Dr, Hasan T. Johnson, Afrofuturist scholar, explains that these dichotomous personas allow Outkast to “create blend[s] of the old and the new, the contemporary and the alternative” in terms of black identity. (Johnson’s 2007 essay, “Funkin’ Around the Whole World: Afrofuturism and the Significance of Outkast” is the first I know of to give extended thought to this massive topic. Respect.)

I humbly want to remix Johnson’s crucial insights a bit: Outkast functions like an anchor and boundary pusher when it comes to black identity.

And when Big Boi and Andre’s speculative powers combine, hip-hop’s rigid boundary of blackness better protect its neck.

The anchor and the boundary pusher.

Audiences attracted by Big Boi’s hustler identity are cautioned from understanding black identity, both in hip-hop and beyond, as a rigid singularity as represented by Big Boi’s street persona when they are confronted with Andre 3000’s eccentric dress and visionary lyrics which expand traditional boundaries of black identity by discrediting static definitions of black identity through Andre’s abstract, emotional, neo-spiritual, and futuristic lyrical content.

Conversely, those intrigued by Andre’s futuristic “eclectic eccentricity” are reminded of the past and present signifiers and affinities of the traditional (southern) hip-hop identity in both the visual and lyrical manifestations of Big Boi’s hustler persona, such as the preference of the Cadillac over the Bentley, the incessant womanizing, and the tales of hustling and smoking nothing but the finest of weed.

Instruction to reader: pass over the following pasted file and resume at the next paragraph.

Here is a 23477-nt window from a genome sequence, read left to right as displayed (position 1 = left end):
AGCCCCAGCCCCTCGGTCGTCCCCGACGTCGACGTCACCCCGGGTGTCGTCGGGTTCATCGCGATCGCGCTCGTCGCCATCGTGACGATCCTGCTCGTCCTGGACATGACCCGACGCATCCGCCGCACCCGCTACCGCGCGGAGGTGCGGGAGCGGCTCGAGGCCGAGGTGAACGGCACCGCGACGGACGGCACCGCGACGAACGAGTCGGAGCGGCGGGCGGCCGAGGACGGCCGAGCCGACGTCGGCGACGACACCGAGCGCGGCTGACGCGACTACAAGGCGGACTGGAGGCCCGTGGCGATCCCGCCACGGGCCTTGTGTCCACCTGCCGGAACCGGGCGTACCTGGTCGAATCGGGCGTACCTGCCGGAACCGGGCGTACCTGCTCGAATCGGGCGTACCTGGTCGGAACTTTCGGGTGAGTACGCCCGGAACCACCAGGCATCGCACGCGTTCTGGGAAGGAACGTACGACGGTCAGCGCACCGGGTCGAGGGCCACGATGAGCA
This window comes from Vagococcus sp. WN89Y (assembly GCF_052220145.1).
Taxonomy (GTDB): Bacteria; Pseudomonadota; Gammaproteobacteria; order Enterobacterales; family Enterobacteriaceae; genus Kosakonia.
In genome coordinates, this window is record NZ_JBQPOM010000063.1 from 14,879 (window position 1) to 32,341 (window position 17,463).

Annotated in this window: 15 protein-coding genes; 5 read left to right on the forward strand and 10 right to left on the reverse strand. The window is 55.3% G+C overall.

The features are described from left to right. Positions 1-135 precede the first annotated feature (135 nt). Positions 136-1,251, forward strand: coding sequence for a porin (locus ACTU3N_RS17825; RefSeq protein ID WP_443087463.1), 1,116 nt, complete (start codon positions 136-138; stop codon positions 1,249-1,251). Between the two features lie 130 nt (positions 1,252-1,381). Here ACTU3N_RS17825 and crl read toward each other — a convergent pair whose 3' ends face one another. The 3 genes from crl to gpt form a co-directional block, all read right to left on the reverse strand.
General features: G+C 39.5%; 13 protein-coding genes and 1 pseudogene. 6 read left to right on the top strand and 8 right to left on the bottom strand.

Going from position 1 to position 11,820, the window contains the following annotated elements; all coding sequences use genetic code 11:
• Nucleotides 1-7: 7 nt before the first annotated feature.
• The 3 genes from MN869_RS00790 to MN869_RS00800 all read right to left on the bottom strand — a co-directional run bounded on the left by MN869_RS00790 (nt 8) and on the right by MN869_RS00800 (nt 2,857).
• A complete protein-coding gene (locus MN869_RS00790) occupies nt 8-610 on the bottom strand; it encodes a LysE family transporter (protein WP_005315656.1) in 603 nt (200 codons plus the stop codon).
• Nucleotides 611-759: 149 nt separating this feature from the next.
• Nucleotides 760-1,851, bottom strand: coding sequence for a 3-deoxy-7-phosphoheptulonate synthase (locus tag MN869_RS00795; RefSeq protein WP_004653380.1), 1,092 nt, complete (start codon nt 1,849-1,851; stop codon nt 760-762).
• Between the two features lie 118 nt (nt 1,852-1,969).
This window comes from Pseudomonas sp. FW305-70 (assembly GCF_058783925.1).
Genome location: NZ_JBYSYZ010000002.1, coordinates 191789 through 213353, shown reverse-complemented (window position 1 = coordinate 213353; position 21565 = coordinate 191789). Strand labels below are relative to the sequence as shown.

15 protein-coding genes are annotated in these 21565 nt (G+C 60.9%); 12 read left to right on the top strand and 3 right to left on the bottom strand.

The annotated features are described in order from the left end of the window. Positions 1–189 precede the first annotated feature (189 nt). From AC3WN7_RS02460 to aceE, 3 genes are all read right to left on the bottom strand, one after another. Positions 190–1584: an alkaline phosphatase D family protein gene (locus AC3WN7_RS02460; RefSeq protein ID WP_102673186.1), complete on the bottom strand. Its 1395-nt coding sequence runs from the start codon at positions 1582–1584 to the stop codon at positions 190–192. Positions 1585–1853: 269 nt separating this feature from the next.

Outkast isn’t just a hustler and eccentric cat pragmatically joining forces to make dope music and lots of money; Outkast is the combination of two images of black identity, one more speculative (Andre) and one more historical (Big Boi), combining and collaborating to stretch our imagination of what black can be.

Big Boi’s attention to traditional black hip-hop identity functions as the countermemories of past and present black hip-hop identity, which enables Andre (and at times, the duo as a whole), to re-cast potential counterfutures of black “intraracial” identities through futuristic images and lyrics — an Afrofuturist project in its deepest intersectional, countermemorial sense.

These brothers were not just weird — they were intentionally afrofuturistic.